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## Projective representations give categorical representations

Today we’ll resolve half the puzzle of why the cohomology group $H^2(BG, k^{\times})$ appears both when classifying projective representations of a group $G$ over a field $k$ and when classifying $k$-linear actions of $G$ on the category $\text{Mod}(k)$ of $k$-vector spaces by describing a functor from the former to the latter.

(There is a second half that goes in the other direction.)

For the remainder of this post we’ll restrict our attention to finite-dimensional projective representations $\rho : G \to PGL_n(k)$.

Preparatory background

The first observation is that $PGL_n(k)$ naturally acts on the matrix algebra $M_n(k)$. More precisely, the conjugation action of $GL_n(k)$ on $M_n(k)$ naturally factors through $PGL_n(k)$. In fact, $PGL_n(k)$ is precisely the automorphism group of $M_n(k)$. This is guaranteed by the following theorem.

Theorem (Noether-Skolem): Let $A$ be a finite-dimensional simple $k$-algebra, let $B$ be a central simple $k$-algebra (meaning $B$ is finite-dimensional, simple, and $Z(B) \cong k$), and let $f, g : A \to B$ be $k$-algebra homomorphisms. Then there is an invertible element $b \in B$ such that $f(a) = b g(a) b^{-1}$ for all $a \in A$.

Corollary: Every automorphism of a central simple algebra is inner, and hence the automorphism group of a central simple algebra $B$ is $B^{\times} / Z(B)^{\times}$.

Proof. $A, B$ are finite-dimensional simple algebras, and hence have unique simple modules $N, M$. The restriction of $M$ to an $A$-module along either $f$ or $b$ produces an $A$-module which (by simplicity of $A$) is a direct sum of copies of $N$; in particular, the isomorphism type of this module is determined by its dimension. Hence these two restrictions are isomorphic. An isomorphism between them is some $k$-linear automorphism of $M$, so by the Jacobson density theorem (and centrality of $B$) it is given by multiplication by some invertible $b \in B$. This is the desired $B$. $\Box$

Hence an equivalent description of (finite-dimensional) projective representations of $G$ over $k$ is that they are actions of $G$ on matrix algebras $M_n(k)$.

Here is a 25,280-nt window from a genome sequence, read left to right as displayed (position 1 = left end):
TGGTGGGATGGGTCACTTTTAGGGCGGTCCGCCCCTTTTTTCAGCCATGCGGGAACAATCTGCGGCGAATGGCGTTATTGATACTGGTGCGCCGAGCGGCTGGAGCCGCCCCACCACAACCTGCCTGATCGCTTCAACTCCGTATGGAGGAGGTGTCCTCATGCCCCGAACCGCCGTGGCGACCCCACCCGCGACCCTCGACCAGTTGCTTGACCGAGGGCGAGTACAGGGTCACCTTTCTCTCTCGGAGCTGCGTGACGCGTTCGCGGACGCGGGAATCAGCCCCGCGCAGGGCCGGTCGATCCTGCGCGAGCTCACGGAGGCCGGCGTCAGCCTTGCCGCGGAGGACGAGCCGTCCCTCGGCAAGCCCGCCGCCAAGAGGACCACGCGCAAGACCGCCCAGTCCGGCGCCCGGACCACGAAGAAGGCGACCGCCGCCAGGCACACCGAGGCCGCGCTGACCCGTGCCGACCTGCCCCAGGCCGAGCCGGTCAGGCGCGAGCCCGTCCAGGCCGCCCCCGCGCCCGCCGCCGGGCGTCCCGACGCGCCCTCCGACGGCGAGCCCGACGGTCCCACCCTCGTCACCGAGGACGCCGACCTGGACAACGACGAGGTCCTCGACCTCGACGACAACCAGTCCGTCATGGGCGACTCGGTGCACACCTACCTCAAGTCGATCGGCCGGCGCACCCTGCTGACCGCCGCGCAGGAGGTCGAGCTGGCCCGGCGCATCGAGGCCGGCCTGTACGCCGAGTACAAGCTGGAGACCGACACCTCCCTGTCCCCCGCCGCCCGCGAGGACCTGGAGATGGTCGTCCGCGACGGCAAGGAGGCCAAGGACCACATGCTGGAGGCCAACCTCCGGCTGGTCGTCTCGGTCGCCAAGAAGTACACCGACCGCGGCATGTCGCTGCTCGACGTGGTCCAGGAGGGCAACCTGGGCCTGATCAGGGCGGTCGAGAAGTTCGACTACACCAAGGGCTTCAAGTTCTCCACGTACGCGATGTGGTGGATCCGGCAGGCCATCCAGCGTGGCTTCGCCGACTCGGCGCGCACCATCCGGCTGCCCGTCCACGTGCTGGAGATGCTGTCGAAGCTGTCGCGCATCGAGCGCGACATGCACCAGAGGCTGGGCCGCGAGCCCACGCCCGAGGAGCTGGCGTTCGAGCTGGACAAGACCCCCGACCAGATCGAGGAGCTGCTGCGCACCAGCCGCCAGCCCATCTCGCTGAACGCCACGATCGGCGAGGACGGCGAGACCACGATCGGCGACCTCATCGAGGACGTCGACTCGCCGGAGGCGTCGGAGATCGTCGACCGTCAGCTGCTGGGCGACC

Next, it will be useful to describe something about the functoriality of the construction associating to a $k$-algebra $A$ the category $\text{Mod}(A)$ of (right) $A$-modules. This is both a covariant and a contravariant functor, although we’ll only be interested in the covariant version, which sends a morphism $f : A \to B$ of $k$-algebras to the extension of scalars functor

$\displaystyle f_{\ast} : \text{Mod}(A) \ni M \mapsto M \otimes_A B \in \text{Mod}(B)$

where $B$ acquires the structure of an $(A, B)$-bimodule over $k$ as follows: the left action of $A$ is given by left multiplication by $f(a), a \in A$, while the right action is given by right multiplication as usual.

This construction is in fact a 2-functor from the category $\text{Alg}(k)$ of $k$-algebras to the Morita 2-category $\text{Mor}(k)$ of $k$-algebras, $k$-bimodules, and bimodule homomorphisms, or equivalently of module categories $\text{Mod}(A)$, cocontinuous $k$-linear functors, and natural transformations.

Lemma: Let $f, g : A \to B$ be two morphisms of $k$-algebras. Natural transformations $f_{\ast} \to g_{\ast}$ of functors $\text{Mod}(A) \to \text{Mod}(B)$ can be identified with elements $b \in B$ acting by left multiplication on $B$ such that

$\displaystyle f(a) b = b g(a), a \in A$.

Proof. By Eilenberg-Watts, natural transformations $f_{\ast} \to g_{\ast}$ of functors can be identified with morphisms $_A B_B \to {}_A B_B$ of bimodules, where the first bimodule has its left $A$-module structure coming from $f$ and the second coming from $g$. By the Yoneda lemma, morphisms $B \to B$ of right $B$-modules can be identified with elements $b \in B$ acting by left multiplication, and then the additional compatibility with the left $A$-module structures is precisely the above condition. $\Box$

In other words, the 2-functor $A \mapsto \text{Mod}(A)$ factors through a 2-category whose